Today, in support World Ovarian Cancer Day, we're looking at the key symptoms and signs of ovarian cancer and how we can help ourselves, and the women we love, to safeguard against this disease.
What is ovarian cancer?
Ovarian cancer occurs "when cells in the ovaries grow and multiply uncontrollably, producing a lump of tissue called a tumour," writes the NHS. Sadly, it is the second most common of the five gynaecological cancers and the most difficult of the gynae cancers to diagnose as its symptoms are often confused with other less serious conditions. Ovarian cancer mainly affects women who have been through the menopause (usually over the age of 50), but not always so make sure you're keeping an eye on your ladybits at all times!
What are the symptoms?
The main symptoms of ovarian cancer are persistent bloating, a swollen tummy, persistent tummy and/or pelvic pain, needing to pee more often than normal and difficulty eating or feeling full quickly. If you've been experiencing any of these symptoms for at least three weeks, The Eve Appeal, the only UK national charity raising awareness and funding research into the five gynaecological cancers, would advise you to visit your GP to check nothing serious is going on. Just FYI, you're more likely to get ovarian cancer if it's in the family, particularly if your mum or sister has had it. Your risk also increases if you are overweight, a smoker or suffer from endometriosis.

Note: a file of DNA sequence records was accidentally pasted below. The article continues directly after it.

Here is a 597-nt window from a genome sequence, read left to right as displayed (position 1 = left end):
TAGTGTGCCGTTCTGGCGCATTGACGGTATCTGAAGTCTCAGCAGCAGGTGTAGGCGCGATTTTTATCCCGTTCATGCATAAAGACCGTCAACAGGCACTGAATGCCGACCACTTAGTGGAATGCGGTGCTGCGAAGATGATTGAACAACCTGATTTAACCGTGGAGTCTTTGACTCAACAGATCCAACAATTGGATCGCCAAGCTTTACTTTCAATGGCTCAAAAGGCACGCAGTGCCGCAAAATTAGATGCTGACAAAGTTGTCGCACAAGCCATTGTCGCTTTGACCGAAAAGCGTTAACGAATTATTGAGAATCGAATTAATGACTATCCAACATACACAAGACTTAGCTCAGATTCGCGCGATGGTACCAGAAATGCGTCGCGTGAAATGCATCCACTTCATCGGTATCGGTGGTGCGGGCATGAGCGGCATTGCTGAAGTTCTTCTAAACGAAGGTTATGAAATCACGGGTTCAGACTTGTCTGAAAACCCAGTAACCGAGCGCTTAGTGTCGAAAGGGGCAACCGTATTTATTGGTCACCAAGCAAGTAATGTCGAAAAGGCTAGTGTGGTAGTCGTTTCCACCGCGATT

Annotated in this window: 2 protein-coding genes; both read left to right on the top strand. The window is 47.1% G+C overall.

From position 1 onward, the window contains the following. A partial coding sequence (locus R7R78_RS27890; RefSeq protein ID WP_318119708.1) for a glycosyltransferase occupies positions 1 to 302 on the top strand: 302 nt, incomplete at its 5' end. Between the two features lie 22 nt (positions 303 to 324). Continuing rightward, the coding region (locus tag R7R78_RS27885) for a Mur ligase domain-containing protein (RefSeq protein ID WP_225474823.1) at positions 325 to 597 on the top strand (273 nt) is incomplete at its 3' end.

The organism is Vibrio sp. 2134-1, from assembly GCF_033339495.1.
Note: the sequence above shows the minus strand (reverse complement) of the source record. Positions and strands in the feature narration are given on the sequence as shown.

How common is it?
Around 7,300 women are diagnosed with ovarian cancer every year in the UK. This shocking figure is partly down to the fact that some of the symptoms (e.g. bloating and abdominal pain) are similar to those seen in more common conditions such as IBS, which is why most women are not diagnosed until the disease has spread. Sadly, around half will lose their battle with this brutal disease.
How is it treated?
Pioneering research has shown that if ovarian cancer is diagnosed at an early stage; more often than not, the prognosis is good. The treatment really depends on how far it's spread, your general health and whether you can still have children but most commonly people have a combination of surgery and chemotherapy.
Why is talking about ovarian cancer so important?
The Eve Appeal recently surveyed women across the UK to see how they felt about discussing serious health concerns. A huge 50% wouldn't seek help for persistent bloating, 42% would keep it to themselves if they had abnormal vaginal bleeding and 29% wouldn't even go to the doctor if they found a lump or growth in their vagina. This cannot continue. We must empower women to speak up about their health concerns and support each other whatever the outcome – it could save lives.
For more information about The Eve Appeal or ovarian cancer please visit eveappeal.org.uk.